The rocks used to surface the track at this weekend's Abu Dhabi Grand Prix are helping scientists understand how life might occur on other planets.
The rocks originate from a Shropshire quarry that is being studied by academics from the University of Aberdeen’s School of Geosciences.
Their analysis of the so-called ‘deep biosphere’ within the quarry has found that the same characteristics that make the rock suitable for surfacing Formula 1 circuits helped provide a habitat for microbes to flourish millions of years ago.
The rocks are particularly resilient, making them resistant to abrasion from F1 car tyres. The same properties make them brittle, allowing the development of deep fractures where microbes can live.
The findings are important in helping scientists understand whether it’s possible for microbial life to exist in the sub-surface on Mars, and provides evidence that has been incorporated into an ongoing study that is assessing this possibility.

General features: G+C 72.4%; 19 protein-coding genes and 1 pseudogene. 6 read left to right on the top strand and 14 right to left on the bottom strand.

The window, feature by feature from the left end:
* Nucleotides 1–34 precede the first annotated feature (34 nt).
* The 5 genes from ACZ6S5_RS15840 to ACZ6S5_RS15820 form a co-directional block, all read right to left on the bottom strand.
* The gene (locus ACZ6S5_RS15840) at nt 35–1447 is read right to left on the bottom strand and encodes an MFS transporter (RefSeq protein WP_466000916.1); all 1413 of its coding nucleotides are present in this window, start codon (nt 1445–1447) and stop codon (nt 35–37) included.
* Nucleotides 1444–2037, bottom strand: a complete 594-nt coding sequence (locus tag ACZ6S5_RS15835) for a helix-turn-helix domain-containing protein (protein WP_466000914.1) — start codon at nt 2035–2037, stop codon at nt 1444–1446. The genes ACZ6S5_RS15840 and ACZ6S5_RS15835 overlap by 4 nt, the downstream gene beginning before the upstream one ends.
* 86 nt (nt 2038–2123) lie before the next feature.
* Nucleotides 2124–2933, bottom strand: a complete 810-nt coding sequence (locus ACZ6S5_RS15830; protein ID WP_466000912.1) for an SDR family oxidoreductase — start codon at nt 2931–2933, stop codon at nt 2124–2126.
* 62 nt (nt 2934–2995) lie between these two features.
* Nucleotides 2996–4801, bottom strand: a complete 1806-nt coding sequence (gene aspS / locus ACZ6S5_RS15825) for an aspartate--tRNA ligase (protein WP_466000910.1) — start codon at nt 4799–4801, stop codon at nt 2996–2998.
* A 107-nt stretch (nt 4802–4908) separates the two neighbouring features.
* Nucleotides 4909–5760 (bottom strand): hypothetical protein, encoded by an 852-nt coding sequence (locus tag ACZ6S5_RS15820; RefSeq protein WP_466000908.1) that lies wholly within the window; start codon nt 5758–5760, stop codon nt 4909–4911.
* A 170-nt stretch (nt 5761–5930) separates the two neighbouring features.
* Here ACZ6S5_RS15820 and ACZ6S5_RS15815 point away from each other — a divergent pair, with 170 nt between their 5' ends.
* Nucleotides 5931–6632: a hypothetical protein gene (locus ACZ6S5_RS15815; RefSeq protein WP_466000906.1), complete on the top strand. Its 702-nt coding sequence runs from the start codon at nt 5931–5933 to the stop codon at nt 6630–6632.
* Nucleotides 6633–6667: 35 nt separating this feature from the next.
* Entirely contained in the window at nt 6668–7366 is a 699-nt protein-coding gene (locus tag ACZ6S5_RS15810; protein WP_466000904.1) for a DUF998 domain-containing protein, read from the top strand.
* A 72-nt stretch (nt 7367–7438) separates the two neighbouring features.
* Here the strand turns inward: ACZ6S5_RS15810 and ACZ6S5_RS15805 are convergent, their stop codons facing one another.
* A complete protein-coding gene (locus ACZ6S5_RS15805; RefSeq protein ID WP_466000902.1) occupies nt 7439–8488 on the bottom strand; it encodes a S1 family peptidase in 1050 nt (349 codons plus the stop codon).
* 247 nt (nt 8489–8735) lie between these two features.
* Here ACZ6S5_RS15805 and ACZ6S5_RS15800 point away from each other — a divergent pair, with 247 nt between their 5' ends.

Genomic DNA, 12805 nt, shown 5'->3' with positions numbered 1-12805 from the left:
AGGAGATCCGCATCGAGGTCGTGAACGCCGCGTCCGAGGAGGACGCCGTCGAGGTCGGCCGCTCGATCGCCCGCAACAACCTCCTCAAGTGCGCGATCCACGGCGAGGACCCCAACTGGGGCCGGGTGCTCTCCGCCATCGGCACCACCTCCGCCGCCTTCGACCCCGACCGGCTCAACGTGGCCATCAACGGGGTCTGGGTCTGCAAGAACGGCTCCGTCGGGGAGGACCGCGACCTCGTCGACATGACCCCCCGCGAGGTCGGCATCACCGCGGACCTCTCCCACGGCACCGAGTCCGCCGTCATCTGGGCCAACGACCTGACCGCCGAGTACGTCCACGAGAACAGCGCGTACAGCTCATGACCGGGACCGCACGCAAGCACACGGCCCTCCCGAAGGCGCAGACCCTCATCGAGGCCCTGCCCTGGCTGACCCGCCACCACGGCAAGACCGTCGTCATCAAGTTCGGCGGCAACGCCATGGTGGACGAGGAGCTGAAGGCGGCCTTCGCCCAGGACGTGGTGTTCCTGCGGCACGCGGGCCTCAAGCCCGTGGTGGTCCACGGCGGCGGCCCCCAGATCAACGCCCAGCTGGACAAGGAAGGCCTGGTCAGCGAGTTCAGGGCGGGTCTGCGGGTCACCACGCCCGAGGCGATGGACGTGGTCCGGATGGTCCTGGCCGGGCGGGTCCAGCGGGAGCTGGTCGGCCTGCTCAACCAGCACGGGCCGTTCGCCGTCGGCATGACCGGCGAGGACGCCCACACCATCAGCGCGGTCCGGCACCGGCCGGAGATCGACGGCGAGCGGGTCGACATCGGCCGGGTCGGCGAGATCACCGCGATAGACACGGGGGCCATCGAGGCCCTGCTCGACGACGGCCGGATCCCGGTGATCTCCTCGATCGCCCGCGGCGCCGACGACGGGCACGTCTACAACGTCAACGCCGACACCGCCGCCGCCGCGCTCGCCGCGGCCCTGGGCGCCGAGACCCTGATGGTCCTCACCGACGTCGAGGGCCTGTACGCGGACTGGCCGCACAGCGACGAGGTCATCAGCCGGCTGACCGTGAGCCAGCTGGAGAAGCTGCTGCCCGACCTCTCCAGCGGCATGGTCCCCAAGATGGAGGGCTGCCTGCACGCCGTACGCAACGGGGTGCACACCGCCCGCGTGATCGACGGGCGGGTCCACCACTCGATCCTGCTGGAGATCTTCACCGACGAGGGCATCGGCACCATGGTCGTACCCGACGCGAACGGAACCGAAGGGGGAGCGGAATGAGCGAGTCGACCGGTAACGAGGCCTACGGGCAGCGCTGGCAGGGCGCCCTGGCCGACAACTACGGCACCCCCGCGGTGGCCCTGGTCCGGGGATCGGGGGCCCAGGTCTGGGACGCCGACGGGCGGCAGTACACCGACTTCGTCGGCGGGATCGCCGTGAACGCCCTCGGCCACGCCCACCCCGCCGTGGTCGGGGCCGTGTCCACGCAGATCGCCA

Professor John Parnell, who is co-authoring the study, commented: “The rocks that that have been used to surface the Abu Dhabi and Bahrain F1 Grand Prix circuits have been chosen because they have some particularly desirable characteristics.
“These characteristics are what created an underground habitat hundreds of millions of years ago, where we have found extensive evidence of microbes that colonised the deep biosphere.
“There is a good chance that the conditions that led to this may be replicated on other planets, particularly on Mars where we have previously found evidence of methane – an important food source for microbial life – in Martian rock.
“As well as its value to Formula 1, the quarry in Shropshire where we undertook this study is a valuable resource to help us understand how life can flourish deep beneath the surface.
“Indeed, there is a very real possibility that what’s good for F1 is also good for life across the universe!”